Each year, the King’s Essay Writing Contest for High School Students invites grade 12 students to explore a question through a 1,000-word essay written on a text of their choice. This year the question was, what book written before you were born should Canadians read, and why?
The initial spark for Norah DeWolfe’s prize-winning essay “The Wump World: A World For None, A Book For All” proves that inspiration comes from the strangest places.
“My friend had actually inspired this creative outlook,” says DeWolfe, explaining that while her friend didn’t enter the contest, her idea to write the essay about the driver’s manual got DeWolfe thinking.
DeWolfe wanted a text that “wasn’t just a classic book.” She wanted her choice to be both creative and accessible to all Canadians—especially children. Her choice? Bill Peet’s The Wump World. Her parents said The Wump World was one of her favourite books when she was a child, so she decided to write about it.
In DeWolfe’s essay she argues that Bill Peet’s The Wump World is a book about the consequences of colonization, climate change, and consumerism. DeWolfe writes that Peet “demonstrates the versatility of [the children’s book] in its ability to transmit important messages to all readers.” In The Wump World, the Wump’s planet is invaded by the Pollutians, who were forced to leave their own planet because it became uninhabitable. The Pollutians demand for more of everything, buildings, smokestacks, freeways and cars. This creates more pollution and waste going into rivers and lakes, resulting in so much damage that the Pollutians decide to leave and find a new planet to colonize.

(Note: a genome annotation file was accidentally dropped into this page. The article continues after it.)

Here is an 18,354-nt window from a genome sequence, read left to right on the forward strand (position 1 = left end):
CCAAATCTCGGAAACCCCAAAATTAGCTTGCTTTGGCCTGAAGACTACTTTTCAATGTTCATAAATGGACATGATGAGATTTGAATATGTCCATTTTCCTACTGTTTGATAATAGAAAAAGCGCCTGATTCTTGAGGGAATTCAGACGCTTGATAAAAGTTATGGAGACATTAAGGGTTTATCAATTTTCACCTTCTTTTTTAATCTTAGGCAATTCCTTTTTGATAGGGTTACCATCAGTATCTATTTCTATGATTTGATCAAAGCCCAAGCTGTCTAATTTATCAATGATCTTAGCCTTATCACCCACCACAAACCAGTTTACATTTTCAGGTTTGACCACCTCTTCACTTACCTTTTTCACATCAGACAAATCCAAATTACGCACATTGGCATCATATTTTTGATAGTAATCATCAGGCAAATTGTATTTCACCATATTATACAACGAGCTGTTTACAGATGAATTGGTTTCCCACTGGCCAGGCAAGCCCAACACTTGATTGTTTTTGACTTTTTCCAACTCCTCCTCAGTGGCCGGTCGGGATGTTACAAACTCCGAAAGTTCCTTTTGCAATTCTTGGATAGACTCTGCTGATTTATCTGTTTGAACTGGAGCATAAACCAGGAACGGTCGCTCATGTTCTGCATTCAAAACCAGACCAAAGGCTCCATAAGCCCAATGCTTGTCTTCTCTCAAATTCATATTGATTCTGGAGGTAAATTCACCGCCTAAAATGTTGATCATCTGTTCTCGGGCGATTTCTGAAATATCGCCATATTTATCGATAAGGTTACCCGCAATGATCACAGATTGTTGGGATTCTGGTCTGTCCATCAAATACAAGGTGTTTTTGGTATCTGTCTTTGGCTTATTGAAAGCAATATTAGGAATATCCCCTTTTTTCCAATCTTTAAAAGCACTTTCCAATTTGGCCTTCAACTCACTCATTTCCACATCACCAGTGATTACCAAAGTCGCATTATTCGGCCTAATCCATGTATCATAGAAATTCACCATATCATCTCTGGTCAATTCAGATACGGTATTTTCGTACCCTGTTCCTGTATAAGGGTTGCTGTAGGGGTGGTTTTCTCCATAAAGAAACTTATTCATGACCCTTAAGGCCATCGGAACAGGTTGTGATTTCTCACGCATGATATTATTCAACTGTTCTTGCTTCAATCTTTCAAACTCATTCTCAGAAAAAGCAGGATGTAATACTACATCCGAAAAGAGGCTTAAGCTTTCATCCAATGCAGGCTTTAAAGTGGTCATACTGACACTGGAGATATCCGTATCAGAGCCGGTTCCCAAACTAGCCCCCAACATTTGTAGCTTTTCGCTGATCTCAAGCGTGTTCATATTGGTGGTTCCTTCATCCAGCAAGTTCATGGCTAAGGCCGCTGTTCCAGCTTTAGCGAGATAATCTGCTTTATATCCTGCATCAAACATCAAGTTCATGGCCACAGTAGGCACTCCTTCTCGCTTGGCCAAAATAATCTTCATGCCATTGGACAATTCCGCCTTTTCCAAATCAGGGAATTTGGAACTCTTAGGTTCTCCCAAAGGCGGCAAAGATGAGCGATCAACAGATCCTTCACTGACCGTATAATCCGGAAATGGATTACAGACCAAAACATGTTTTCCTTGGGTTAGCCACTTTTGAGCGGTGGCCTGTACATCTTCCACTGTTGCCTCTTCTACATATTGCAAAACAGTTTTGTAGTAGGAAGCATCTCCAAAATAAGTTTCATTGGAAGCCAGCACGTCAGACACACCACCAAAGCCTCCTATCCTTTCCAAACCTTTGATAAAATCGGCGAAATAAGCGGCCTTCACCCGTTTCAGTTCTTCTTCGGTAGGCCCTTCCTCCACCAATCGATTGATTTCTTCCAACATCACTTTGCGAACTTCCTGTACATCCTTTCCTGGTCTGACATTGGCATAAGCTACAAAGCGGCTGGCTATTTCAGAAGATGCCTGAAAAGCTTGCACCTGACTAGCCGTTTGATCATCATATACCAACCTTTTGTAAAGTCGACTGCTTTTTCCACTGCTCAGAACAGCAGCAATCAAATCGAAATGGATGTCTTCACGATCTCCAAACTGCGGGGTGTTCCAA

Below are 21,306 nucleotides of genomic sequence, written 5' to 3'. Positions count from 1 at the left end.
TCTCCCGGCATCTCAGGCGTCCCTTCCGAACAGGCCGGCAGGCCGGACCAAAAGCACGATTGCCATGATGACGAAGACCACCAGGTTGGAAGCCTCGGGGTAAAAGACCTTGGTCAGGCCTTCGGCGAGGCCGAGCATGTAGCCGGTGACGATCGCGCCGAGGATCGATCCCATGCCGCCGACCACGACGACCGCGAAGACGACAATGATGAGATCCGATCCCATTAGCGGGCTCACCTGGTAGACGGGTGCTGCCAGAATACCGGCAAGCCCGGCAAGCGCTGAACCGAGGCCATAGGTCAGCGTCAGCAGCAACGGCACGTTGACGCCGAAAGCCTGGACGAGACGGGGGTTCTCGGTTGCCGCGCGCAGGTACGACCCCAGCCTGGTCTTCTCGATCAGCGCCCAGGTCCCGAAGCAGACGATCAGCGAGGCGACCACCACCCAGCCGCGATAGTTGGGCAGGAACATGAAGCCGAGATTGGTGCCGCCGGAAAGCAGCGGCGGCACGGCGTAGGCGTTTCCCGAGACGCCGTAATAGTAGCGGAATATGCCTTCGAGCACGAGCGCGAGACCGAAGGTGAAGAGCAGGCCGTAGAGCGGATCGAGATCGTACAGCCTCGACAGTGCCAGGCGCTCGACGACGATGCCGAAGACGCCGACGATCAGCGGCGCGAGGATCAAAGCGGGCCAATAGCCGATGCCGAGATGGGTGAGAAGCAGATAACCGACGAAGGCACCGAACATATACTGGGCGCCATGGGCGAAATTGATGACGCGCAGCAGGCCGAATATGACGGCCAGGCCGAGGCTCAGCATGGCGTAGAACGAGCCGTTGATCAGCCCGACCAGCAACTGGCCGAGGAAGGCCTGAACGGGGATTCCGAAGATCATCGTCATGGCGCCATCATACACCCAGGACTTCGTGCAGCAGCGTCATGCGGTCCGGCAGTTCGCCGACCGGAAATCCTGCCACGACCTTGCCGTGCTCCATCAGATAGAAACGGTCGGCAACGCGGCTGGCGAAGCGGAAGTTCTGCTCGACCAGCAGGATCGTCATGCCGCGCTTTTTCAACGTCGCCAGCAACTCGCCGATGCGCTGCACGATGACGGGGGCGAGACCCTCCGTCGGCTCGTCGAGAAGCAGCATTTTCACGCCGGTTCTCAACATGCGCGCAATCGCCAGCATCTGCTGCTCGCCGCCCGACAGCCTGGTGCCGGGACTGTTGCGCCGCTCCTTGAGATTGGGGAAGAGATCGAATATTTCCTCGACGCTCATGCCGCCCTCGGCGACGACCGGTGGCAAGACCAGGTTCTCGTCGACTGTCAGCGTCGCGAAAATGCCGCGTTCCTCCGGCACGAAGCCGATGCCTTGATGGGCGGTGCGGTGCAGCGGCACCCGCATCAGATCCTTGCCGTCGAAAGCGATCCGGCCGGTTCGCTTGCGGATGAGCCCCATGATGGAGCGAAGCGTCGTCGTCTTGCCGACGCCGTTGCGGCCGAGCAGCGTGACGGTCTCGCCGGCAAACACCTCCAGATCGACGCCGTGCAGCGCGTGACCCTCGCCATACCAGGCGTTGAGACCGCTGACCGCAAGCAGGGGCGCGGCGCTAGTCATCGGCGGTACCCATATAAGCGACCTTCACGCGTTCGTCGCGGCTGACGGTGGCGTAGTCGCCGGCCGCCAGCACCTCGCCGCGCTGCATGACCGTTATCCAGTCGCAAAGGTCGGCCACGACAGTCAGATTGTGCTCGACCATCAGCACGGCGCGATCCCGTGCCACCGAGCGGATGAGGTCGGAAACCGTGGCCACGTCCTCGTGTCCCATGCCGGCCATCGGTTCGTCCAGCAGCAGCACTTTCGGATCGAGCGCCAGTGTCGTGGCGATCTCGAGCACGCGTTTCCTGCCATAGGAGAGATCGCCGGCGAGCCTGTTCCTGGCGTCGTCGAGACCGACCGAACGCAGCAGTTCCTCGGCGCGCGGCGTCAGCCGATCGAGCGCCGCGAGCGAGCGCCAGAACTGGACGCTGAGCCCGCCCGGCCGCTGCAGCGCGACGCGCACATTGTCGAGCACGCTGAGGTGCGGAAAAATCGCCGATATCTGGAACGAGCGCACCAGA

This is the second year of the King’s Essay Writing Contest for High School Students. Before the contest deadline, students have the opportunity to attend a writing workshop led by Foundation Year Program faculty who explain how to write an academic essay, from writing a thesis to editing their paper.
When DeWolfe reread the book, she found that its core messages resonated. The effects of climate change, colonization, and consumerism have “become a broader conversation,” DeWolfe says, and that across all of her classes, she and her fellow students have been discussing these social issues.
“I think part of the [reason] I liked The Wump World is because it touches on [those issues], but in a way that can be digested at different levels and can be interpreted by different groups of people.”
DeWolfe said it was important for a book addressing social issues to have an optimistic ending.
“The end of the book, where there’s that little glimpse of hope, I think that’s really important, because that shows that it’s not over yet,” she says. At the end of the story, after the Pollutians leave to find another planet, the Wumps come out of hiding and discover a grassy meadow, and a shoot of grass coming up through the concrete, symbols of hope for the future of their planet.